You’ve practiced your canter departs. You’ve worked on forwardness. You’ve done 20-meter circles until your horse has left a trench in the arena. But are you really ready for dressage Training Level Test 1?
Preparing yourself and your horse for the United States Equestrian Federation’s 2011 dressage training level test takes patience and persistence. But TL1, the first test that involves walk, trot and canter, is grounded in the everyday schooling you likely practice with your instructor.
Training Level Test 1, according to the USEF, is designed to demonstrate how your horse moves freely. The judges look for a steady rhythm to the gaits and willing contact with the bit. They will assess you on straightness through the centerline, bend in the turns, shape of the circles and quietness at the halt.
That’s a lot to take in – and it doesn’t even include the efforts to primp your look, load into the trailer and settle in to the show grounds. But for many dressage enthusiasts, the fun and learning are well worth the work.
Riding, as you know, is as much a mental as a physical activity. It’s fun to get psyched up for a show, until the point where eagerness is replaced by nervous “what if”s. Talk with your instructor about how to stay relaxed –for your sake and your horse’s – up to and including test day.
You can help settle your mind by memorizing Training Level 1. The good news is, TL1 is an easy-to-remember routine based on two 20-meter circles – one at the trot, one with a canter depart – in each direction, with a free walk across the diagonal to break things up. In most schooling shows, you may have a reader call the moves for you, but judges may be more impressed if you commit the test to memory.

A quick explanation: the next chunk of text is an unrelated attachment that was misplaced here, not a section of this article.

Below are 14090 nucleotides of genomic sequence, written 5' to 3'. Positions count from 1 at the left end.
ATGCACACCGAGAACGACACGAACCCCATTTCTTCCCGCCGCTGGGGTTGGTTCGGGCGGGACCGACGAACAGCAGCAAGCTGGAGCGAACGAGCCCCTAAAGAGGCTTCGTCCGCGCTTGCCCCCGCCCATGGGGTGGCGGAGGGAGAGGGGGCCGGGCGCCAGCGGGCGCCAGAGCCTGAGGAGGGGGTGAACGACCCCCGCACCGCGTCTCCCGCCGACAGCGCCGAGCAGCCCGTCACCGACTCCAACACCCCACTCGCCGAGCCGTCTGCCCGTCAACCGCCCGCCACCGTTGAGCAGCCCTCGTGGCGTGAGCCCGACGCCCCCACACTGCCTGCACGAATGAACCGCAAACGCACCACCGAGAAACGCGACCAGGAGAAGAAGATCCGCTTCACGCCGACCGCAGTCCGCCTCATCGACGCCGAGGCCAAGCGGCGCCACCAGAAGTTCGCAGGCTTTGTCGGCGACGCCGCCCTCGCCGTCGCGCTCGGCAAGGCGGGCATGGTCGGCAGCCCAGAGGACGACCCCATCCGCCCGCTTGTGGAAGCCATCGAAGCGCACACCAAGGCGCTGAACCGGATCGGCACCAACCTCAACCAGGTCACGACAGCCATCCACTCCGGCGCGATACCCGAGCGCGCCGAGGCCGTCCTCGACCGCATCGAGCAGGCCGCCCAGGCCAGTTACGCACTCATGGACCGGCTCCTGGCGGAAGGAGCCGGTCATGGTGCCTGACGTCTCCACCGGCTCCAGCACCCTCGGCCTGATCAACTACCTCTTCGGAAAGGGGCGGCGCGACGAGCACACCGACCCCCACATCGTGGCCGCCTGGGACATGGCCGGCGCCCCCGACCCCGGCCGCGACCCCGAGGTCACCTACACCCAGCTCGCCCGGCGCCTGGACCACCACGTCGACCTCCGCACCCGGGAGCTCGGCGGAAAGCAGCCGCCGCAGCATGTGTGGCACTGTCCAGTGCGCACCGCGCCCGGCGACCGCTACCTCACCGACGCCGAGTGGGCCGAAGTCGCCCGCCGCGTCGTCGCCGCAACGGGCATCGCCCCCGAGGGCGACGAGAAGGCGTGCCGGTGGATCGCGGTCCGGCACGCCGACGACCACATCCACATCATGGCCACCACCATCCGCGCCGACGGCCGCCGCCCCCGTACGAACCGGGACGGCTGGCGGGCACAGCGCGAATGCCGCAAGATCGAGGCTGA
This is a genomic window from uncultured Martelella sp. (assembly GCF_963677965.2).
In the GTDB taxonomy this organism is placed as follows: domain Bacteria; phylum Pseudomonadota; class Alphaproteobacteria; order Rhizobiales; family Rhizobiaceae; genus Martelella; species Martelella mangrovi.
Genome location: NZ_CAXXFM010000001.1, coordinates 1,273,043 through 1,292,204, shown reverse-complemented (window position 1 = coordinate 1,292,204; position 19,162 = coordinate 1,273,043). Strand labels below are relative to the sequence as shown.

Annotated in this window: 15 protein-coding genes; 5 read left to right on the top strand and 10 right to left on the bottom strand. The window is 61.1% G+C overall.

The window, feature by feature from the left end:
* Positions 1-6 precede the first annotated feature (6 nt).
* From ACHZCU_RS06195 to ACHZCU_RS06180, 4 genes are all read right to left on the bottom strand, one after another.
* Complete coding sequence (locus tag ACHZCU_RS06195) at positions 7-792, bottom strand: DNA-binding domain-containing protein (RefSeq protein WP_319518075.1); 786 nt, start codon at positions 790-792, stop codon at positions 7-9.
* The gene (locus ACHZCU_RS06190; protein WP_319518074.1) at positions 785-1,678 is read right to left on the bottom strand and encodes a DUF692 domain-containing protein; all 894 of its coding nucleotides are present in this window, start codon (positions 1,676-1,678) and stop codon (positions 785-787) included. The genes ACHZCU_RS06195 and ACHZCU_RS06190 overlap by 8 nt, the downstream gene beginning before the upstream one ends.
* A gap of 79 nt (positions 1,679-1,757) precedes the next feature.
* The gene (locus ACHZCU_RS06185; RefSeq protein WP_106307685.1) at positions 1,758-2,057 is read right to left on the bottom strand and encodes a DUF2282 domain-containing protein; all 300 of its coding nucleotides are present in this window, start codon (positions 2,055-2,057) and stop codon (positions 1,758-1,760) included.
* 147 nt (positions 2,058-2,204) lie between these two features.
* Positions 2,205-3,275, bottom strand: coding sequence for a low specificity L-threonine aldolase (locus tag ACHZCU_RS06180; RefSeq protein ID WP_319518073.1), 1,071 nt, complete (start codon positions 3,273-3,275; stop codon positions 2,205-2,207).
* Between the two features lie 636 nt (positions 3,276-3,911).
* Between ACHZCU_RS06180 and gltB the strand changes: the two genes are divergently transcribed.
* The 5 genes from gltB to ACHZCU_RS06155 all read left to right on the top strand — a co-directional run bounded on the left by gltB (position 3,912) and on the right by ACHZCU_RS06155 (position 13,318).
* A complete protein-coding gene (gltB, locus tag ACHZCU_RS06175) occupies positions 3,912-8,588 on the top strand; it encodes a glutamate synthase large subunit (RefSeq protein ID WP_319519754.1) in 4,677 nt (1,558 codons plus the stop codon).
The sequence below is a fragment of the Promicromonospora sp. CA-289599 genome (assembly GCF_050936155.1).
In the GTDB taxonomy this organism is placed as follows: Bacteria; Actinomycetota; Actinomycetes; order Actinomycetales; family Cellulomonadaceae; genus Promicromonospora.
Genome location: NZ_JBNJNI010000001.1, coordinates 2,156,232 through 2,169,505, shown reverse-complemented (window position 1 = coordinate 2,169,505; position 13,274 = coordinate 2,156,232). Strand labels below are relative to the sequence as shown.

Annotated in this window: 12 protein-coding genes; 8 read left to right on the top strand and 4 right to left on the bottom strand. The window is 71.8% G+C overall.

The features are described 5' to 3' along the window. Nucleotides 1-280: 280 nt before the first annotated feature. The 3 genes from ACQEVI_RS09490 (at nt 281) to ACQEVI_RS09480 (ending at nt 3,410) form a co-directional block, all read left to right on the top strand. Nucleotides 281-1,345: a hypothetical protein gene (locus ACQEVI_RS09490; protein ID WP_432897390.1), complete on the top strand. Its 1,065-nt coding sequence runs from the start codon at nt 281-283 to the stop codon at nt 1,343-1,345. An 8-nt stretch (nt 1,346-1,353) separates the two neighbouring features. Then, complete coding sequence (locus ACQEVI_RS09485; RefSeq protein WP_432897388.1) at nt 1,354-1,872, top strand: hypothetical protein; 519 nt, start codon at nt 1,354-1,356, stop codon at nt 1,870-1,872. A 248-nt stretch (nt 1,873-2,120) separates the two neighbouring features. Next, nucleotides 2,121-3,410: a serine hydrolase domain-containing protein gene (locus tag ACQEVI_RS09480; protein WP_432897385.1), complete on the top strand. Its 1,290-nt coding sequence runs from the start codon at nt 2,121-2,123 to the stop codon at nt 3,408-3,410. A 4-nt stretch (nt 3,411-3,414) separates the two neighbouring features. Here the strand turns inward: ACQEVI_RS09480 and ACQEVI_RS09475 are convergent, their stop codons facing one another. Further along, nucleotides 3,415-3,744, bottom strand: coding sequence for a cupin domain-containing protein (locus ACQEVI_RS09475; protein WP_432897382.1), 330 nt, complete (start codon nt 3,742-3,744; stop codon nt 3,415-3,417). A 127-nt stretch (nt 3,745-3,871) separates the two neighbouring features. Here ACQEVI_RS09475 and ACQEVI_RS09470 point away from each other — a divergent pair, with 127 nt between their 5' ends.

Preparing Your Horse
Though it’s tempting to practice –and practice – TL1 in the weeks before the show, avoid the impulse to over-drill. Your horse will likely remember the sequences within a few days; any repetition after that may cause him to “rush the aids” or second-guess you in the dressage ring.
If you need to strengthen your skills over portions the test, you can do so while providing variety for your horse. Break up the moves into a more random order. For instance, start your canter on the first 20-meter circle instead of the second. Incorporate the free walk outside of the test routine. Halt along the wall instead of at X. This diversity of movement lets you work on your weak areas, but keeps your horse “guessing” and more attentive to your aids.
If your horse has any issues tied to new environments, show day is not the time to work them out. You can help a green horse prepare for a show by simulating the conditions at home. Set a chain barrier or traffic cones to mark the ring. Ask some friends (and their horses) to act as audience. Place someone at C, where the judge will sit. Let your horse become comfortable with the kinds of stimuli he’s likely to encounter on show day, and you’ll both be more mentally prepared to ride for a ribbon.
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